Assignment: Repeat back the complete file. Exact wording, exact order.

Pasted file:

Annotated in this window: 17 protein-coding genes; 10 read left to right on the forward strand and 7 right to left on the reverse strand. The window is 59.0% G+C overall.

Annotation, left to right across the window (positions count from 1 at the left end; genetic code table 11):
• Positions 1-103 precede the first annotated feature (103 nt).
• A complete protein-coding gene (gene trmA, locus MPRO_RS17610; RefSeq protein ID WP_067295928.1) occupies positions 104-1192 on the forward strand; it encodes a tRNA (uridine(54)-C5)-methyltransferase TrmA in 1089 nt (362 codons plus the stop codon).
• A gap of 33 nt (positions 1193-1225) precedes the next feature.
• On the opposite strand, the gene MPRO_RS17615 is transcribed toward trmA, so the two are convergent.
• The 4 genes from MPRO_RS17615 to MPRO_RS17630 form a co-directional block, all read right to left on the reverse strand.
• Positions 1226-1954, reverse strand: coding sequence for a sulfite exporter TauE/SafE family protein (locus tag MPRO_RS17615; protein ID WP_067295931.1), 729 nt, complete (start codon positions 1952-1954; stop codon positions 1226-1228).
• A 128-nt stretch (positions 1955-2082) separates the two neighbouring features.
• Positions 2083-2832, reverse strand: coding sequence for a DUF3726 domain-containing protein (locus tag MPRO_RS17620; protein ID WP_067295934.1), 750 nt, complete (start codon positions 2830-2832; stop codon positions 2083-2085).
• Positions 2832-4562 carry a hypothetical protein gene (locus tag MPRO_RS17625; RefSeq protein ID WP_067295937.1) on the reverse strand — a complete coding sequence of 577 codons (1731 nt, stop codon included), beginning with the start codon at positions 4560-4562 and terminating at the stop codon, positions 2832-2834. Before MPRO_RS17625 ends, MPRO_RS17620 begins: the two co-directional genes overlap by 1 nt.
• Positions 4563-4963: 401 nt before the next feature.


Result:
Annotated in this window: 17 protein-coding genes; 10 read left to right on the forward strand and 7 right to left on the reverse strand. The window is 59.0% G+C overall.

Annotation, left to right across the window (positions count from 1 at the left end; genetic code table 11):
• Positions 1-103 precede the first annotated feature (103 nt).
• A complete protein-coding gene (gene trmA, locus MPRO_RS17610; RefSeq protein ID WP_067295928.1) occupies positions 104-1192 on the forward strand; it encodes a tRNA (uridine(54)-C5)-methyltransferase TrmA in 1089 nt (362 codons plus the stop codon).
• A gap of 33 nt (positions 1193-1225) precedes the next feature.
• On the opposite strand, the gene MPRO_RS17615 is transcribed toward trmA, so the two are convergent.
• The 4 genes from MPRO_RS17615 to MPRO_RS17630 form a co-directional block, all read right to left on the reverse strand.
• Positions 1226-1954, reverse strand: coding sequence for a sulfite exporter TauE/SafE family protein (locus tag MPRO_RS17615; protein ID WP_067295931.1), 729 nt, complete (start codon positions 1952-1954; stop codon positions 1226-1228).
• A 128-nt stretch (positions 1955-2082) separates the two neighbouring features.
• Positions 2083-2832, reverse strand: coding sequence for a DUF3726 domain-containing protein (locus tag MPRO_RS17620; protein ID WP_067295934.1), 750 nt, complete (start codon positions 2830-2832; stop codon positions 2083-2085).
• Positions 2832-4562 carry a hypothetical protein gene (locus tag MPRO_RS17625; RefSeq protein ID WP_067295937.1) on the reverse strand — a complete coding sequence of 577 codons (1731 nt, stop codon included), beginning with the start codon at positions 4560-4562 and terminating at the stop codon, positions 2832-2834. Before MPRO_RS17625 ends, MPRO_RS17620 begins: the two co-directional genes overlap by 1 nt.
• Positions 4563-4963: 401 nt before the next feature.